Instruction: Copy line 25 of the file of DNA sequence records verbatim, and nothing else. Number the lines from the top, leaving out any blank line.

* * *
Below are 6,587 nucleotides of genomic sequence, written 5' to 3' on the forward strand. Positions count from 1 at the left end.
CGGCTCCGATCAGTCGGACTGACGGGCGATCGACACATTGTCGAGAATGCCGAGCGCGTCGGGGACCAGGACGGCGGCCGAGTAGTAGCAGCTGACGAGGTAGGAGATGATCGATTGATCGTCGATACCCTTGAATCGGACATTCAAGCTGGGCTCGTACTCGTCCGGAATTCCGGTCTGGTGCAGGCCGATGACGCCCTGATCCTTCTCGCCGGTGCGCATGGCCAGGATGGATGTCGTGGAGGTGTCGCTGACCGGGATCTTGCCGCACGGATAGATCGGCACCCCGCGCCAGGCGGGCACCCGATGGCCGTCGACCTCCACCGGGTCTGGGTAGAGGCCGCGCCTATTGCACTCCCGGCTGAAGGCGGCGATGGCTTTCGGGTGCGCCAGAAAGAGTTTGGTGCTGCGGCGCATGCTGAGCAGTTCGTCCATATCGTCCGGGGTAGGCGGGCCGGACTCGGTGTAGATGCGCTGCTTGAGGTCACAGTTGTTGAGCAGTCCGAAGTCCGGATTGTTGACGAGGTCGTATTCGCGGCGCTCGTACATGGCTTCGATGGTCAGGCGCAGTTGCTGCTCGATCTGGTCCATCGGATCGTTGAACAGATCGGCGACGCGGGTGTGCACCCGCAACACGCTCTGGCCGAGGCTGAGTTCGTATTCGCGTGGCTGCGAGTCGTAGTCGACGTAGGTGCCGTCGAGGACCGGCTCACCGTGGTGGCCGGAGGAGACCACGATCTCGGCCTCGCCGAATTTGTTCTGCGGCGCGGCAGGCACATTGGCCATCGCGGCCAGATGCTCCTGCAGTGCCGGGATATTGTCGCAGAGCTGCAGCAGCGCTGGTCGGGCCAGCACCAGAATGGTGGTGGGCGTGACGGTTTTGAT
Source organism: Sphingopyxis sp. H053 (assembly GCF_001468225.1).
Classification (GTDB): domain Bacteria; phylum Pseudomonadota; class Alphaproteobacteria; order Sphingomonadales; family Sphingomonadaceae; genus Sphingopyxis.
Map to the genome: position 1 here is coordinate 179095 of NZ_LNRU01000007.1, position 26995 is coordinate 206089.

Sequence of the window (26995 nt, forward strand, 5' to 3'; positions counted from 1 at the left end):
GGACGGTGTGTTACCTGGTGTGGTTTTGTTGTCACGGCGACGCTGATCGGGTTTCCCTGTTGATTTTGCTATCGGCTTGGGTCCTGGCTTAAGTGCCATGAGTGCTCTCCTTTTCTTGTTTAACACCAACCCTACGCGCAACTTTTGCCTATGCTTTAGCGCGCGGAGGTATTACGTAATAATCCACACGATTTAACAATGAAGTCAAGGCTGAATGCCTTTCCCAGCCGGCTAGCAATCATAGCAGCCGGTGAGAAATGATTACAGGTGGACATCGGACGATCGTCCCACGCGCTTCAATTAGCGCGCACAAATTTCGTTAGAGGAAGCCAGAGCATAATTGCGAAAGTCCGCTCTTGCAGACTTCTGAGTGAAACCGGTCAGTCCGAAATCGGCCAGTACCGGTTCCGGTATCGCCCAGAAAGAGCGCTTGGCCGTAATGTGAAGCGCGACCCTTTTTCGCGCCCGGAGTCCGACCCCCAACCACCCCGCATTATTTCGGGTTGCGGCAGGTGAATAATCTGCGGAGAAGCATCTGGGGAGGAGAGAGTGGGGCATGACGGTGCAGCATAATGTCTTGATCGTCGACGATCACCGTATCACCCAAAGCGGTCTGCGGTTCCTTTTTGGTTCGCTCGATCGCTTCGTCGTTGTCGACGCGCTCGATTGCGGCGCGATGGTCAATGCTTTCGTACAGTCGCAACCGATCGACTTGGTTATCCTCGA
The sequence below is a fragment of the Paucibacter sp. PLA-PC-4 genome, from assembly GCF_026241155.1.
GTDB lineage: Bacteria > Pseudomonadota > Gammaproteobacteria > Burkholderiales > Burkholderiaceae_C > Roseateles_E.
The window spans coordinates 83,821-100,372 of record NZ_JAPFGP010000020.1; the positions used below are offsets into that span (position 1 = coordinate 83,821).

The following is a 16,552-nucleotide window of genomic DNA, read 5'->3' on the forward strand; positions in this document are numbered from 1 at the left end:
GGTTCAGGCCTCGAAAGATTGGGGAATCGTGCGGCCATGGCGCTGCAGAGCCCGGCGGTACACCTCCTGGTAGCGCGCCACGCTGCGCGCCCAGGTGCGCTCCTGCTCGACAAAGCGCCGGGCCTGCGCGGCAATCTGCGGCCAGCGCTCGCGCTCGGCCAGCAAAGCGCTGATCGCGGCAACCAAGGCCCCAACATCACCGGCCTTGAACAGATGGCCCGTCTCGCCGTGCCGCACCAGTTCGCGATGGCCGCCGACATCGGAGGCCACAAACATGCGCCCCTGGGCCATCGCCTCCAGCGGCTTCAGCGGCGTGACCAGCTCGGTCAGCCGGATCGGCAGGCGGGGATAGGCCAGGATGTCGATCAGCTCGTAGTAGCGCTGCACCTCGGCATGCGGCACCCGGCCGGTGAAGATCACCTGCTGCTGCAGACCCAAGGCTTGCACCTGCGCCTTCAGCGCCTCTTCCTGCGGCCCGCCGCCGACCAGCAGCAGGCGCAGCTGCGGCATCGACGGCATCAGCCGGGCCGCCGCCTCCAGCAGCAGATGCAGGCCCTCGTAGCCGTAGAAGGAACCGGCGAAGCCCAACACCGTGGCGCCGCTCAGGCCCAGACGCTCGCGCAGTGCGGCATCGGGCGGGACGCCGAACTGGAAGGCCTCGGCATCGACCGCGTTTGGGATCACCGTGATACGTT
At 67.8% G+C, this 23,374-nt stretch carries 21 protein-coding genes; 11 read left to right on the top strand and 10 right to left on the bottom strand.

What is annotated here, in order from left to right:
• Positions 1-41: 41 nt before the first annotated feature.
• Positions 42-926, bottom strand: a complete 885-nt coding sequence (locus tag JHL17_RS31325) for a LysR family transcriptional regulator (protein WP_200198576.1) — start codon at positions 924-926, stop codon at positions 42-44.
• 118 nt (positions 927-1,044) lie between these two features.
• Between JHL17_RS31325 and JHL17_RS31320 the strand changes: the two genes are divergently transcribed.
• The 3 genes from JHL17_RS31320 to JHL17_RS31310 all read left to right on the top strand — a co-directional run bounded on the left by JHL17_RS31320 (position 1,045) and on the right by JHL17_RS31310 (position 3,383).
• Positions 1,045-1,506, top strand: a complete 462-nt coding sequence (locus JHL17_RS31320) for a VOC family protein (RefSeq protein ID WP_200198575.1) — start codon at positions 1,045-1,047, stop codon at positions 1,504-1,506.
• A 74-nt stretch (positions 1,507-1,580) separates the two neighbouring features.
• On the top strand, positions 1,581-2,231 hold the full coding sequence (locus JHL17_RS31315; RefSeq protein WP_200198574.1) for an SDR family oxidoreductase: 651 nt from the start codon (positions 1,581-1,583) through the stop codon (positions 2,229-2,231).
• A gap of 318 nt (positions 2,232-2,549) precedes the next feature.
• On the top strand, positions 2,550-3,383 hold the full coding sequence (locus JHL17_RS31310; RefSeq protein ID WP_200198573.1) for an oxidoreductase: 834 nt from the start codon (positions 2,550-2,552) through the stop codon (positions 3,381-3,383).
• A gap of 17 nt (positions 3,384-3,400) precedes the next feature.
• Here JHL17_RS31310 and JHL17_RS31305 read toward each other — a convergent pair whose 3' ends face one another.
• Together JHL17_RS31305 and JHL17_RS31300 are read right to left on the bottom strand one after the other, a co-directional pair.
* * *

• A gap of 17 nt (positions 3,384-3,400) precedes the next feature.